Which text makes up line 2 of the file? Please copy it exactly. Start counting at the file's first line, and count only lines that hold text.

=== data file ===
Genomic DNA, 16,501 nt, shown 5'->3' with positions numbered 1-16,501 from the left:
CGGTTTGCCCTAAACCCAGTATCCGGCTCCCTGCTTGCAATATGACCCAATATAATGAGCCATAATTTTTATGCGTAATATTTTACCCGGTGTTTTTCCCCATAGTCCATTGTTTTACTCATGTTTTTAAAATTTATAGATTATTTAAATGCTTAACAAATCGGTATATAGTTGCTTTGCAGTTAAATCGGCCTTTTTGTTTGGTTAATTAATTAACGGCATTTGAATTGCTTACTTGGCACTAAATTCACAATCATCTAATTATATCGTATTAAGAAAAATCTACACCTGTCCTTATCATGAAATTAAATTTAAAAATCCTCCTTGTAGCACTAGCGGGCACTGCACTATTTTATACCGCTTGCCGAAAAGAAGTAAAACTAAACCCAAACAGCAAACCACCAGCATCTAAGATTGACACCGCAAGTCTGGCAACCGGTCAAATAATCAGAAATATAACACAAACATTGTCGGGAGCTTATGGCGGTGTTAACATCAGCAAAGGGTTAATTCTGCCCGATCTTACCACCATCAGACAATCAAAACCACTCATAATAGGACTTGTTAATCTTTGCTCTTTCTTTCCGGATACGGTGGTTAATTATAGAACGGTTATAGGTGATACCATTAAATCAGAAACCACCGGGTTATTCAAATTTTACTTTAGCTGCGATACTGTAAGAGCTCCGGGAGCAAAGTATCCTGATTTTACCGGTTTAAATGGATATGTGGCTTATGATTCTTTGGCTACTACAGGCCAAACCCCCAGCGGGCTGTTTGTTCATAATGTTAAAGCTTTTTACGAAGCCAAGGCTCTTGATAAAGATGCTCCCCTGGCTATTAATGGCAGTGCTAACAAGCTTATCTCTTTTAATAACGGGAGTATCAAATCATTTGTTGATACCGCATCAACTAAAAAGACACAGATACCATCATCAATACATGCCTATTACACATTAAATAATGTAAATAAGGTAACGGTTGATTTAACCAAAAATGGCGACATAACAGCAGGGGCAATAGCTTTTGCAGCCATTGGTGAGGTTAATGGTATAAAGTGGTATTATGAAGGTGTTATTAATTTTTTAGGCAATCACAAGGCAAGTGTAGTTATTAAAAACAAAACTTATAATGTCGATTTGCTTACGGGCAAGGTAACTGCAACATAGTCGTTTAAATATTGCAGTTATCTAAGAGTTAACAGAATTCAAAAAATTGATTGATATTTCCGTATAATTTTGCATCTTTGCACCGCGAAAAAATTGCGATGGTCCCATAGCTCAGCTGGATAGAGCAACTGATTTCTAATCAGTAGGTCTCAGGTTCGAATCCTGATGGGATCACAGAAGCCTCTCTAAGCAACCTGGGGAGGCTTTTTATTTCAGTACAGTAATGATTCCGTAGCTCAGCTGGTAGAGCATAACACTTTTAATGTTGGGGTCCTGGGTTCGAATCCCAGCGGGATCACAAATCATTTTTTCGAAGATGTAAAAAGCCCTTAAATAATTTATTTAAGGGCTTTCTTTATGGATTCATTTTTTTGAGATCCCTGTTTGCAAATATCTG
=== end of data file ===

CGGTTTGCCCTAAACCCAGTATCCGGCTCCCTGCTTGCAATATGACCCAATATAATGAGCCATAATTTTTATGCGTAATATTTTACCCGGTGTTTTTCCCCATAGTCCATTGTTTTACTCATGTTTTTAAAATTTATAGATTATTTAAATGCTTAACAAATCGGTATATAGTTGCTTTGCAGTTAAATCGGCCTTTTTGTTTGGTTAATTAATTAACGGCATTTGAATTGCTTACTTGGCACTAAATTCACAATCATCTAATTATATCGTATTAAGAAAAATCTACACCTGTCCTTATCATGAAATTAAATTTAAAAATCCTCCTTGTAGCACTAGCGGGCACTGCACTATTTTATACCGCTTGCCGAAAAGAAGTAAAACTAAACCCAAACAGCAAACCACCAGCATCTAAGATTGACACCGCAAGTCTGGCAACCGGTCAAATAATCAGAAATATAACACAAACATTGTCGGGAGCTTATGGCGGTGTTAACATCAGCAAAGGGTTAATTCTGCCCGATCTTACCACCATCAGACAATCAAAACCACTCATAATAGGACTTGTTAATCTTTGCTCTTTCTTTCCGGATACGGTGGTTAATTATAGAACGGTTATAGGTGATACCATTAAATCAGAAACCACCGGGTTATTCAAATTTTACTTTAGCTGCGATACTGTAAGAGCTCCGGGAGCAAAGTATCCTGATTTTACCGGTTTAAATGGATATGTGGCTTATGATTCTTTGGCTACTACAGGCCAAACCCCCAGCGGGCTGTTTGTTCATAATGTTAAAGCTTTTTACGAAGCCAAGGCTCTTGATAAAGATGCTCCCCTGGCTATTAATGGCAGTGCTAACAAGCTTATCTCTTTTAATAACGGGAGTATCAAATCATTTGTTGATACCGCATCAACTAAAAAGACACAGATACCATCATCAATACATGCCTATTACACATTAAATAATGTAAATAAGGTAACGGTTGATTTAACCAAAAATGGCGACATAACAGCAGGGGCAATAGCTTTTGCAGCCATTGGTGAGGTTAATGGTATAAAGTGGTATTATGAAGGTGTTATTAATTTTTTAGGCAATCACAAGGCAAGTGTAGTTATTAAAAACAAAACTTATAATGTCGATTTGCTTACGGGCAAGGTAACTGCAACATAGTCGTTTAAATATTGCAGTTATCTAAGAGTTAACAGAATTCAAAAAATTGATTGATATTTCCGTATAATTTTGCATCTTTGCACCGCGAAAAAATTGCGATGGTCCCATAGCTCAGCTGGATAGAGCAACTGATTTCTAATCAGTAGGTCTCAGGTTCGAATCCTGATGGGATCACAGAAGCCTCTCTAAGCAACCTGGGGAGGCTTTTTATTTCAGTACAGTAATGATTCCGTAGCTCAGCTGGTAGAGCATAACACTTTTAATGTTGGGGTCCTGGGTTCGAATCCCAGCGGGATCACAAATCATTTTTTCGAAGATGTAAAAAGCCCTTAAATAATTTATTTAAGGGCTTTCTTTATGGATTCATTTTTTTGAGATCCCTGTTTGCAAATATCTG